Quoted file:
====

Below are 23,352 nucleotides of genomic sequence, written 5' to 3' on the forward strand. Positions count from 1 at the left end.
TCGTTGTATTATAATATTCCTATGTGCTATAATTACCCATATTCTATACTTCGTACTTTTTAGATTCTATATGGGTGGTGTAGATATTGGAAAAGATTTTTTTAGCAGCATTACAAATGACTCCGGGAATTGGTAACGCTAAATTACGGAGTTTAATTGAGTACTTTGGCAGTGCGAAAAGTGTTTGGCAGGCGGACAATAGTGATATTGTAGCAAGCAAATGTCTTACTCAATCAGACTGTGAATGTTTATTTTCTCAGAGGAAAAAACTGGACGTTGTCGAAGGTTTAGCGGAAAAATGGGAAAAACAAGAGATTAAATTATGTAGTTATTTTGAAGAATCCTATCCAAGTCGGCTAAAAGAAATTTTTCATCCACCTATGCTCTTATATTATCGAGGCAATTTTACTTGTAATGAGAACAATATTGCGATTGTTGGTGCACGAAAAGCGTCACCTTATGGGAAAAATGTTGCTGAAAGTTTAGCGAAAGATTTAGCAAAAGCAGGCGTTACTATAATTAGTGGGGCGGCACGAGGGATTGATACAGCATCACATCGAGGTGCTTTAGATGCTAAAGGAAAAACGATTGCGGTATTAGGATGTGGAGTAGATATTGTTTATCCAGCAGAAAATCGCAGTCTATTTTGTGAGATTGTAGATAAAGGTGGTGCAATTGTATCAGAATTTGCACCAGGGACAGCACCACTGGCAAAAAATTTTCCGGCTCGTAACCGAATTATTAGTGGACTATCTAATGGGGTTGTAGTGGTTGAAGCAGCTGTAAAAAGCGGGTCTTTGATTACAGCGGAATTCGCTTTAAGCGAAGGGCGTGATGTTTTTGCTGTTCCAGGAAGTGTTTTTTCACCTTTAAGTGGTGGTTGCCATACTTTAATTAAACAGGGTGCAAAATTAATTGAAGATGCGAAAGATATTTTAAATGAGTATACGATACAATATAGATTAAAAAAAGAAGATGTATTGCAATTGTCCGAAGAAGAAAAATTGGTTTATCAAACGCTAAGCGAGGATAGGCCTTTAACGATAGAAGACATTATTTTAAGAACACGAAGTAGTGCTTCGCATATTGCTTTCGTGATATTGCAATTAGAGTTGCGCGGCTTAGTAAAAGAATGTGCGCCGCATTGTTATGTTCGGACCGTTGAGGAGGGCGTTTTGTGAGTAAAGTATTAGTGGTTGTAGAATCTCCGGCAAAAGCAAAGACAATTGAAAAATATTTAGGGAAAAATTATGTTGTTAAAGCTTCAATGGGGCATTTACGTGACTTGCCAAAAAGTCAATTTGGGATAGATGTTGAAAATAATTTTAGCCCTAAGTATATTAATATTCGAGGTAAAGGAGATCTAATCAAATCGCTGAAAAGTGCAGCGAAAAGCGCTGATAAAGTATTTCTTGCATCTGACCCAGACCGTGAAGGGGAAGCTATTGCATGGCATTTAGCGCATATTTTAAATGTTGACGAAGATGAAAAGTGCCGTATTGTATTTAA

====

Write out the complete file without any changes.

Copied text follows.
Below are 23,352 nucleotides of genomic sequence, written 5' to 3' on the forward strand. Positions count from 1 at the left end.
TCGTTGTATTATAATATTCCTATGTGCTATAATTACCCATATTCTATACTTCGTACTTTTTAGATTCTATATGGGTGGTGTAGATATTGGAAAAGATTTTTTTAGCAGCATTACAAATGACTCCGGGAATTGGTAACGCTAAATTACGGAGTTTAATTGAGTACTTTGGCAGTGCGAAAAGTGTTTGGCAGGCGGACAATAGTGATATTGTAGCAAGCAAATGTCTTACTCAATCAGACTGTGAATGTTTATTTTCTCAGAGGAAAAAACTGGACGTTGTCGAAGGTTTAGCGGAAAAATGGGAAAAACAAGAGATTAAATTATGTAGTTATTTTGAAGAATCCTATCCAAGTCGGCTAAAAGAAATTTTTCATCCACCTATGCTCTTATATTATCGAGGCAATTTTACTTGTAATGAGAACAATATTGCGATTGTTGGTGCACGAAAAGCGTCACCTTATGGGAAAAATGTTGCTGAAAGTTTAGCGAAAGATTTAGCAAAAGCAGGCGTTACTATAATTAGTGGGGCGGCACGAGGGATTGATACAGCATCACATCGAGGTGCTTTAGATGCTAAAGGAAAAACGATTGCGGTATTAGGATGTGGAGTAGATATTGTTTATCCAGCAGAAAATCGCAGTCTATTTTGTGAGATTGTAGATAAAGGTGGTGCAATTGTATCAGAATTTGCACCAGGGACAGCACCACTGGCAAAAAATTTTCCGGCTCGTAACCGAATTATTAGTGGACTATCTAATGGGGTTGTAGTGGTTGAAGCAGCTGTAAAAAGCGGGTCTTTGATTACAGCGGAATTCGCTTTAAGCGAAGGGCGTGATGTTTTTGCTGTTCCAGGAAGTGTTTTTTCACCTTTAAGTGGTGGTTGCCATACTTTAATTAAACAGGGTGCAAAATTAATTGAAGATGCGAAAGATATTTTAAATGAGTATACGATACAATATAGATTAAAAAAAGAAGATGTATTGCAATTGTCCGAAGAAGAAAAATTGGTTTATCAAACGCTAAGCGAGGATAGGCCTTTAACGATAGAAGACATTATTTTAAGAACACGAAGTAGTGCTTCGCATATTGCTTTCGTGATATTGCAATTAGAGTTGCGCGGCTTAGTAAAAGAATGTGCGCCGCATTGTTATGTTCGGACCGTTGAGGAGGGCGTTTTGTGAGTAAAGTATTAGTGGTTGTAGAATCTCCGGCAAAAGCAAAGACAATTGAAAAATATTTAGGGAAAAATTATGTTGTTAAAGCTTCAATGGGGCATTTACGTGACTTGCCAAAAAGTCAATTTGGGATAGATGTTGAAAATAATTTTAGCCCTAAGTATATTAATATTCGAGGTAAAGGAGATCTAATCAAATCGCTGAAAAGTGCAGCGAAAAGCGCTGATAAAGTATTTCTTGCATCTGACCCAGACCGTGAAGGGGAAGCTATTGCATGGCATTTAGCGCATATTTTAAATGTTGACGAAGATGAAAAGTGCCGTATTGTATTTAA